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Methadone is an opioid that is used to help people get over their opioid addiction. It works best when incorporated with a comprehensive drug treatment program. It is generally known to be safe and effective.
And so it is quite ironic that some people get addicted to methadone itself. This means we also have to talk about how to recover from methadone addiction.
Why is Methadone Addictive?
Methadone is an opioid, which means it has the same properties as other addictive substances. Like other opioids, it is only useful if used properly.
People get addicted to these drugs because they abuse them. Other opioids produce a euphoric sensation that makes people crave for more. This completely overshadows the pain relieving benefit of medications that are supposed to be helpful.
Opioids are painkillers that can make people feel relaxed and happy. This high is what gets people addicted.
What makes methadone so useful against opioid addiction is the fact that it does not produce the same amount of euphoria. It doesn’t get you too high. This means the addictive impulses are easier to control.
In an environment like a drug treatment facility, taking methadone could be the first step towards recovery.
The only reason people get addicted to methadone is out of sheer willpower—the drive to get high. It takes a lot of methadone to get euphoric, and even more to get addicted.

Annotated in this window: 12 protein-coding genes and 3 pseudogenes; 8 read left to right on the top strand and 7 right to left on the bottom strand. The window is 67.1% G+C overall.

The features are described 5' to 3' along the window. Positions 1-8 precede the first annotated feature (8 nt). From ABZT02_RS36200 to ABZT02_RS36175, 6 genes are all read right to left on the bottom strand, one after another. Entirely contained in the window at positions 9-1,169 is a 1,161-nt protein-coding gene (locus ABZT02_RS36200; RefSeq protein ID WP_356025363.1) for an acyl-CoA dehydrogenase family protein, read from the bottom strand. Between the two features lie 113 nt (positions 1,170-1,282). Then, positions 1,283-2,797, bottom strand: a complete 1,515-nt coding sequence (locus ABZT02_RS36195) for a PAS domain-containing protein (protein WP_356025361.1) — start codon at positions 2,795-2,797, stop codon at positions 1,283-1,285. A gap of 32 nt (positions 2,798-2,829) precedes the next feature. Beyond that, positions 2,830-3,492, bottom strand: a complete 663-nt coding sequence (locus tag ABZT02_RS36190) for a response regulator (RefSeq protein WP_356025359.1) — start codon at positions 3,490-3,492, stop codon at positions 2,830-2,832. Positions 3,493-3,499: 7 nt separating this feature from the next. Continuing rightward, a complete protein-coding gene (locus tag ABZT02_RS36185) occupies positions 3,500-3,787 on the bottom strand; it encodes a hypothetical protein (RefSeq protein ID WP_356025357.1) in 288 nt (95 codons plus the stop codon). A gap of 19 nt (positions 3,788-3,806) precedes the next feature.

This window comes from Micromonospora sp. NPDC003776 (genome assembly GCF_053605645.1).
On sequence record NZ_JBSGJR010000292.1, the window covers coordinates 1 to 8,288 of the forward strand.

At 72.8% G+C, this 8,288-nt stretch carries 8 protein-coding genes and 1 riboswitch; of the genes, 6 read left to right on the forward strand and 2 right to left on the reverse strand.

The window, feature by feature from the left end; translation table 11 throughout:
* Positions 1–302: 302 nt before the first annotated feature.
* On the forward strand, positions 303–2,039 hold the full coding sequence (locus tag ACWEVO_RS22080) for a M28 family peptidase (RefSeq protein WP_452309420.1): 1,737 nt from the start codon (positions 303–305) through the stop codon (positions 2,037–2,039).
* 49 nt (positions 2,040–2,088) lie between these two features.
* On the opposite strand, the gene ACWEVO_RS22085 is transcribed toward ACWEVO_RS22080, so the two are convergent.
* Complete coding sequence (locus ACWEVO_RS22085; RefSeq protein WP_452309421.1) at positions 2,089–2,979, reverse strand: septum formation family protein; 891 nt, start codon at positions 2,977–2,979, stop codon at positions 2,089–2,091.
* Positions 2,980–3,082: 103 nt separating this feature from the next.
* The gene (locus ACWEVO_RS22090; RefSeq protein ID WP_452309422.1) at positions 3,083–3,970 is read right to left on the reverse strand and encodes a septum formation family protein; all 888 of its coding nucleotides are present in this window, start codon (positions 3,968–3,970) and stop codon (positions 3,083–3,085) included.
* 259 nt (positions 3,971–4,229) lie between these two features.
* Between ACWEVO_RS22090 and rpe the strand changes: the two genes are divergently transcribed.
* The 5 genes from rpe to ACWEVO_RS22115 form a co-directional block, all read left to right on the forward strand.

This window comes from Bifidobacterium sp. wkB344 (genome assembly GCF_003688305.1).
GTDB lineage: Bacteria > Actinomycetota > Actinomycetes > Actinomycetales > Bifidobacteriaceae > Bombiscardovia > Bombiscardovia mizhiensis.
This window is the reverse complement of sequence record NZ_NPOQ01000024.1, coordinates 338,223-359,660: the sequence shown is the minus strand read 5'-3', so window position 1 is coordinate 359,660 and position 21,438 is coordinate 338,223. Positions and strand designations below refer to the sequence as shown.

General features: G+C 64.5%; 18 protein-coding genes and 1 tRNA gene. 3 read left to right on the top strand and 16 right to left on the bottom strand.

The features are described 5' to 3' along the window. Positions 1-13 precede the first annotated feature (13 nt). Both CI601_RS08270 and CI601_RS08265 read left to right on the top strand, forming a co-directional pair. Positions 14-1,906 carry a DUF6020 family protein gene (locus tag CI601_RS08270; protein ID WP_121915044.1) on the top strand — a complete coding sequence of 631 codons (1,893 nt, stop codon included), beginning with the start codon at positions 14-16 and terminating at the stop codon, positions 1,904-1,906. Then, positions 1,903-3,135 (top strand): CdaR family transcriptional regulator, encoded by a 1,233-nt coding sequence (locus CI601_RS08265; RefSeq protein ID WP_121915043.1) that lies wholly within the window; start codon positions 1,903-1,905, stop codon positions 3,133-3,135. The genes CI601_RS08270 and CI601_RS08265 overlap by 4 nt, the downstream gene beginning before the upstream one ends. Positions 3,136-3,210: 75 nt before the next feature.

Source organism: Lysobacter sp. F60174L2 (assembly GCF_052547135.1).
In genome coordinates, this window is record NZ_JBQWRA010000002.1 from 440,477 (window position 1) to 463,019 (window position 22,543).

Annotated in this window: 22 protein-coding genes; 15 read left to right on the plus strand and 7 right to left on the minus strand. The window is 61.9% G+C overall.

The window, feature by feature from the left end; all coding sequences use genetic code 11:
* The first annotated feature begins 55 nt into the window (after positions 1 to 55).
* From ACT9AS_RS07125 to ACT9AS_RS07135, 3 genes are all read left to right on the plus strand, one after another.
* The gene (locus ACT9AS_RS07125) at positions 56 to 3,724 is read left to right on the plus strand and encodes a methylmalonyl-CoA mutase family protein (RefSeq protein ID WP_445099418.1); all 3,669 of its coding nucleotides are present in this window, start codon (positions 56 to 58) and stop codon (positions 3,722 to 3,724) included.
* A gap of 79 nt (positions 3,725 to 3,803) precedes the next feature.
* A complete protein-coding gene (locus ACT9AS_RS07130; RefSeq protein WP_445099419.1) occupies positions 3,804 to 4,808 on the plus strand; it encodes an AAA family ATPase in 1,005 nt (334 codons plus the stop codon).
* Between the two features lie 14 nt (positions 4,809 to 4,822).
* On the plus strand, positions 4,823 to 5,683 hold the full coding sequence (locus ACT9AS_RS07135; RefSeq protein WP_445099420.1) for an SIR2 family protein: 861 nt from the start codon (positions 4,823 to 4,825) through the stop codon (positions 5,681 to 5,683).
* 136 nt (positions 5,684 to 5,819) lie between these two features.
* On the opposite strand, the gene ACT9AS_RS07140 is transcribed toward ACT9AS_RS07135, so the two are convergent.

How to Get Off Methadone
Methadone is meant to be taken once a day to reduce opiate withdrawal symptoms. It comes in the form of a pill or liquid. When taken, it prevents drug-induced euphoria. It works by attaching to the same opioid receptors that other drugs bind to.
You can only get addicted to methadone if you use it incorrectly. So if you follow your doctor’s prescription, you should have no problem with it.
That said, if you do get addicted to prescription methadone, the effects could be life-threatening. It’s a good idea to look for a drug treatment facility and go through methadone detox.
Methadone detox affects people differently and may cause varying withdrawal symptoms like irritability, fatigue, restlessness, runny nose, anxiety, and insomnia. The exact approach used during treatment may also vary from patient to patient. But with the help of medical professionals, the patient can recover from the expected withdrawal symptoms.
Methadone can remain in the body for up to two weeks after discontinuing the drug. Also, keep in mind that it may take even longer before the body begins feeling normal again.
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Getting off of methadone can be a difficult process, and it involves careful monitoring of the patient. But despite the challenges, this is a necessary step for you to take. Methadone addiction can lead to a number of health problems and psychological issues.
Medical detox paired with behavioral therapy is important so that the patient can get over the cravings and temptations. Addiction treatment also tackles the damage caused by drug abuse to the body so that the person can live sober again.
Look for an addiction treatment facility near you today!